Technology

Amid protests, Iran is blocking social media apps and other web services

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Amir Rashidi, an Internet security researcher who has worked with Telegram users who were victims of hacking, works at the offices of International Campaign for Human Rights in Iran, in the Brooklyn borough of New York, U.S., July 27, 2016.
Amir Rashidi, an internet researcher who has worked with Telegram users who were victims of hacking, works at the offices of International Campaign for Human Rights in Iran, in the Brooklyn borough of New York, July 27, 2016. 
 
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Brendan McDermid/Reuters

The United States on Tuesday urged Iran to stop blocking online social media and advised its citizens to set up virtual private networks, or VPNs, to circumvent censorship.

Since the protests erupted, Iran has restricted some social media services like Instagram and Telegram that authorities fear will be used to spread news about the unrest.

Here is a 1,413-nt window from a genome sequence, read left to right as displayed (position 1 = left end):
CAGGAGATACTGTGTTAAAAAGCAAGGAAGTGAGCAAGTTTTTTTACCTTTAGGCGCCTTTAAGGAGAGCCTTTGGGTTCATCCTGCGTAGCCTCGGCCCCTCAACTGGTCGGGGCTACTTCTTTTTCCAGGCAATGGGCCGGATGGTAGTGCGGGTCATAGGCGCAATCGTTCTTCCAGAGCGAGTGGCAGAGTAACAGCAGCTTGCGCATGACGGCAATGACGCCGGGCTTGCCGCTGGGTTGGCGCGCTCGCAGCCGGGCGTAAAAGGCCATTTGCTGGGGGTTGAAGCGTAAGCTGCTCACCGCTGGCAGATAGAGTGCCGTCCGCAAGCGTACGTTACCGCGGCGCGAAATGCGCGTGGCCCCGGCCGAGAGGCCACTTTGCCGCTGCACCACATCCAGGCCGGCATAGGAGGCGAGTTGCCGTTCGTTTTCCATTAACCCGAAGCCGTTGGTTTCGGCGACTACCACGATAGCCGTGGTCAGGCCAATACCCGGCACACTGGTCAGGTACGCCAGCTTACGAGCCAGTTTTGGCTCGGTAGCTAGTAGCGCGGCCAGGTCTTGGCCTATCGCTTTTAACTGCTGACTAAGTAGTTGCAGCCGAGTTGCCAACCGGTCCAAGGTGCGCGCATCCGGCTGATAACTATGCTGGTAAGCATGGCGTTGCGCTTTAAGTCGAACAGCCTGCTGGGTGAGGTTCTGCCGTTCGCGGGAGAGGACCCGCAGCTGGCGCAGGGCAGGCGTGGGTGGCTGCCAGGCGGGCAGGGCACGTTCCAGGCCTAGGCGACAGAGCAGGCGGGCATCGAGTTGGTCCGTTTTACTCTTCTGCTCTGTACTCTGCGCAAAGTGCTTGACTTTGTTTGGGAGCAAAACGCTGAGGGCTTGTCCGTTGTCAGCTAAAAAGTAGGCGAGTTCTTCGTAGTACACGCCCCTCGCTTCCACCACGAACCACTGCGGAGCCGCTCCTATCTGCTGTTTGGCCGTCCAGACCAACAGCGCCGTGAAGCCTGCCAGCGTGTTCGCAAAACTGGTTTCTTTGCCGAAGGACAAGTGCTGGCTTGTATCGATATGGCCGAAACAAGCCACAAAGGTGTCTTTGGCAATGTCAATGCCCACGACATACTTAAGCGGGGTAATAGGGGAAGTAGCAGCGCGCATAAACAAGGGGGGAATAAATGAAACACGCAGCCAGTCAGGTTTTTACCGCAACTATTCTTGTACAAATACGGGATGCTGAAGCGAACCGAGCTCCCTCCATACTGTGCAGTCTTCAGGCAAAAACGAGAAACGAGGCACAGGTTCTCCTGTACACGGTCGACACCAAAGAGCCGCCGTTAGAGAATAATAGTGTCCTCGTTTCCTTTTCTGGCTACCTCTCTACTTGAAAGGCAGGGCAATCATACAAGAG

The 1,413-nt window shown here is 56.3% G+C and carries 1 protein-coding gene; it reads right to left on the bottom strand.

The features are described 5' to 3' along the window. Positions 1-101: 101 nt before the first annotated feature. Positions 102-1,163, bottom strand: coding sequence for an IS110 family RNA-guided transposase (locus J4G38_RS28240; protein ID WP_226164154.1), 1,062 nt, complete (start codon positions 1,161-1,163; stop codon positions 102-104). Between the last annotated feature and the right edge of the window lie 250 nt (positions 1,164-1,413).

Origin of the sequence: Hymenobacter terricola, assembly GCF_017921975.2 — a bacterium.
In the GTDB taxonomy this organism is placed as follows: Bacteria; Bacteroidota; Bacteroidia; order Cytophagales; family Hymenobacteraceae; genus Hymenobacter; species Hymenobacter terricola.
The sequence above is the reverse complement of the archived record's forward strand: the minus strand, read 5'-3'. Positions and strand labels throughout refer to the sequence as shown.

About 20 million of the country’s 80 million residents use Instagram, and approximately 40 million are estimated to use Telegram, Politico reports.

“Telegram, in particular, is extremely important in terms of where people get their information,” said Kaveh Azarhoosh, a researcher who publishes a monthly paper on Iran's internet policy.

Given already-existing censorship on certain social media sites and website, Azarhoosh says many Iranians used Telegram’s channels to receive information.

“Because of that, [Telegram] became more than a messaging app,” Azarhoosh said. “For a lot of people, Telegram was the internet in Iran.”

Agence France-Presse (AFP) reporting was used in this story.

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